Giants' Gabe Kapler still believes in Trevor Gott after two meltdowns


The Giants have had some wild bullpen experiences over the last half decade.

The 2016 team, one that looked capable of extending the Even Year Magic, was undone by an inability to close out games. That led to the ill-fated Mark Melancon addition, which didn't work out and ultimately went a long way toward costing Bobby Evans his job as general manager. 

Even by that standard, the last two days have been hard to stomach. 

About 22 hours after he blew a five-run lead, closer Trevor Gott couldn't hold a three-run cushion, and he couldn't even play for the tie. Gott gave up a three-run homer to Mark Canha with two outs, two strikes and a two-run lead in the ninth and the Giants lost 7-6 to the A's. 

This game has been played for well over a century. You'd have a hard time finding many back-to-back regular season bullpen meltdowns that carried this kind of sting. 

"It's tough," manager Gabe Kapler said. "It's tough to lose two games like that."

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Kapler has taken a lot of the blame this season, and much of it is warranted. There have been decisions that raised eyebrows, but at some point, this falls on the players. The Giants went into the season with three arms -- Tony Watson, Tyler Rogers and Gott -- they trusted in the late innings, and Rogers has chipped away at that faith at times. 

Kapler doesn't have many options, but he used all three of those arms Saturday after Kevin Gausman's strong start was backed by Darin Ruf's three-run homer that gave the Giants a 6-3 lead. Gott had been dependable until Friday, allowing one run over his first six appearances and saving four games.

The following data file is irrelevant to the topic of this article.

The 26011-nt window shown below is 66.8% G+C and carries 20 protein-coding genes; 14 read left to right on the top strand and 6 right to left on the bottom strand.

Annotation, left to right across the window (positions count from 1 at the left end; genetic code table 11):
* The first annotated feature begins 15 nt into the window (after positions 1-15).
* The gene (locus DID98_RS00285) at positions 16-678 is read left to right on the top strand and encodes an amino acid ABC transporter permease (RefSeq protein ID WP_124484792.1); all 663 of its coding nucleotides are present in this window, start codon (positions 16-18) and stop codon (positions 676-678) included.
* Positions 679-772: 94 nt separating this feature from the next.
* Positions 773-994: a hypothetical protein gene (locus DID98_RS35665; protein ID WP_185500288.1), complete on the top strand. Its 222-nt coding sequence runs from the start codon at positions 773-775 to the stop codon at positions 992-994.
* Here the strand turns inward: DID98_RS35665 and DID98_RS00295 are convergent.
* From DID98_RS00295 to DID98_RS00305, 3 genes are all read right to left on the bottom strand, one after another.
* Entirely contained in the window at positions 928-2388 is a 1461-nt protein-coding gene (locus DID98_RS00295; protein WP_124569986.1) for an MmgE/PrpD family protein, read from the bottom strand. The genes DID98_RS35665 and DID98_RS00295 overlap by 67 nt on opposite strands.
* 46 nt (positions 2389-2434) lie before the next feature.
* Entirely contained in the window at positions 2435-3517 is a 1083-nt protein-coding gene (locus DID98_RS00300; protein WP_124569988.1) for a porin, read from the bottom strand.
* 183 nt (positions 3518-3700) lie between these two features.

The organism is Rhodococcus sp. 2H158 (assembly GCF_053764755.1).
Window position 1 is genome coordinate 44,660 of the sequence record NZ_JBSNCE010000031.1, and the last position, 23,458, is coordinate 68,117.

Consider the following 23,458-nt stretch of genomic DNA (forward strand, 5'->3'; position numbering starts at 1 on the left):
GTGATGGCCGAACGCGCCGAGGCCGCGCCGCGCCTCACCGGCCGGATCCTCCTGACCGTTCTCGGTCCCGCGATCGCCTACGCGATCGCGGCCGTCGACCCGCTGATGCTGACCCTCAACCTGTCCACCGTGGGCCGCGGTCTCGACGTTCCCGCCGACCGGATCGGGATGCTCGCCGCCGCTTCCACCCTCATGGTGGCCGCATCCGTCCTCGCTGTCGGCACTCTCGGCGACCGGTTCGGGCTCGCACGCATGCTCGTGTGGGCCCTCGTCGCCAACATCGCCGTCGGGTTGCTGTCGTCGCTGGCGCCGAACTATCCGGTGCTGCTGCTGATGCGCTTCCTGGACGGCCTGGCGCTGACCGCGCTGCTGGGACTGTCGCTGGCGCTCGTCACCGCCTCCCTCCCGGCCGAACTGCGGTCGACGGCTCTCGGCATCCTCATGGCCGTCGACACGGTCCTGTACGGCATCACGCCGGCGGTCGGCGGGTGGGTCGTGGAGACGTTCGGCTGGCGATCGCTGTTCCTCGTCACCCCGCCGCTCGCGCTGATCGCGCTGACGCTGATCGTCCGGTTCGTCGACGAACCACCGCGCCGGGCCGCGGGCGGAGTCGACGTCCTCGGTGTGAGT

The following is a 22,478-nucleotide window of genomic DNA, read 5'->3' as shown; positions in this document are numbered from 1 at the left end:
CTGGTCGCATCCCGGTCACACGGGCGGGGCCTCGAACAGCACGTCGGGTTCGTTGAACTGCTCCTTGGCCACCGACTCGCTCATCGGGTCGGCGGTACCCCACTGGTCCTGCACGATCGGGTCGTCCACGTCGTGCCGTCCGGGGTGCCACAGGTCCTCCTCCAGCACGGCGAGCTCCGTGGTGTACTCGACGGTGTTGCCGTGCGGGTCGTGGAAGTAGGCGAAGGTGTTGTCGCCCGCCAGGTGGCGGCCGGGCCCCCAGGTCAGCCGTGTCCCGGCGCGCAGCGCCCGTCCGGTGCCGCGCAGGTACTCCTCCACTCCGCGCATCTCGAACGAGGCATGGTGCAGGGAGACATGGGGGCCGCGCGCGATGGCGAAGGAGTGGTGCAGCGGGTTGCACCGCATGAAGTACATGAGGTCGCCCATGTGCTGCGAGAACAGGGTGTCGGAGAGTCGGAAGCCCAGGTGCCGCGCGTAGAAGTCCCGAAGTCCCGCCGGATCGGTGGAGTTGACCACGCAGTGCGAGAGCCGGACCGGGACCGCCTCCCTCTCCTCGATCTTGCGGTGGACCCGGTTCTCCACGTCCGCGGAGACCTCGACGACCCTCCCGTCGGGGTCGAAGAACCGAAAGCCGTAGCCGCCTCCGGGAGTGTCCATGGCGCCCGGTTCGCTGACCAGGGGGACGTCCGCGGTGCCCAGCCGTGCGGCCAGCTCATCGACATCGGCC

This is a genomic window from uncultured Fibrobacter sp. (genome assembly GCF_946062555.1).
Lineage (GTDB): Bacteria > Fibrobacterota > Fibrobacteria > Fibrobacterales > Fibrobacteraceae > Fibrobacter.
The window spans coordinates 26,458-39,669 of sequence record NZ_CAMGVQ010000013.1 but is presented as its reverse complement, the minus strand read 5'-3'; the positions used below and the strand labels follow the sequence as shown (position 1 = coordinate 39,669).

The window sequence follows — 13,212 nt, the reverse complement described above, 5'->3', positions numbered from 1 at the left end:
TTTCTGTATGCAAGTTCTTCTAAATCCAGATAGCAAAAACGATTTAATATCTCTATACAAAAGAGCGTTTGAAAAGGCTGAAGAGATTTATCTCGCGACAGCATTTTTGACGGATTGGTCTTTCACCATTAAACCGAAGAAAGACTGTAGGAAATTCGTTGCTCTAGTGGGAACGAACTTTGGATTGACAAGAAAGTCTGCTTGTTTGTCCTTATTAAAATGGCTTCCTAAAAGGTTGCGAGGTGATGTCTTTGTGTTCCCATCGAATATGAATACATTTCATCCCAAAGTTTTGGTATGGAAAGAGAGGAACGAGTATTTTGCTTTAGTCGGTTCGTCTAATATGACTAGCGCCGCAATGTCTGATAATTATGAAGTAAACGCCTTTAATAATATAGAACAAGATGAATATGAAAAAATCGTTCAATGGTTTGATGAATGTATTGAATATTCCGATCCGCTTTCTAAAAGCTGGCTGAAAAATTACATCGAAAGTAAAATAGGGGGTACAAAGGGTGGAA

But he has now given up nine runs and four homers over his last two appearances, with seven coming on blasts by Stephen Piscotty and Canha, who always has enjoyed tweaking the Giants. 

"It happens. That's baseball. It happens to everyone. I just happened to have two in a row," Gott said on a Zoom call with reporters. "It's very unfortunate that they're tough losses, but you've just got to keep going. Obviously it's not as long a season as there usually is but there's a lot of baseball still left."

There will only be 38 games left for the Giants if they can't figure out the late innings. They hoped to be a surprise participant in the expanded playoffs, and the starting staff is coming together, with Gausman looking dominant at times. He struck out 11 and left with the score tied, and Ruf took old friend Burch Smith deep a few minutes later, swinging the game with his first homer on American soil in four years. 

The Giants have been spunky offensively in the late innings, but much of that has been wiped away by an inexperienced bullpen that has a habit for giving up homers in the worst possible spot. 

Canha's blast was the sixth against Giants pitchers in the ninth inning. Overall, they've allowed 36 homers in 22 games. 

"They put some good swings on bad pitches and that's what happens at the major league level," Gott said. 

The right-hander was not helped by a poor read by Hunter Pence on Tony Kemp's double, just as a night before he was partially undone by Wilmer Flores' mistake at first. But Gott has still missed repeatedly with location over the last two days, and the A's seemed unimpressed by his mid 90s fastball Saturday. Gott said he remains confident, and Kapler backed his reliever. 

"I still believe in Trevor Gott," Kapler said. 

Kapler knew what he was getting into when he took the Giants job. This is a rebuild, particularly in the bullpen, where no major money has been spent in the last two years and the Giants are basically holding auditions for future contenders. Gott was supposed to be an exception, though. He was supposed to be trustworthy, the type who could help Kapler -- who faced questions about his bullpen management in Philadelphia -- avoid this type of weekend.

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Kapler has kept it positive after losses this year, but on Saturday his poker face wasn't quite there. He said the Giants have a better brand of baseball within them, but he wore a pained expression. 

"I think it's very difficult to deal with the last couple of losses," he said. "It's part of baseball, but at the same time I feel it's appropriate to feel the sting of them and to acknowledge the sting of them. Beyond that, I know we have better baseball in us."

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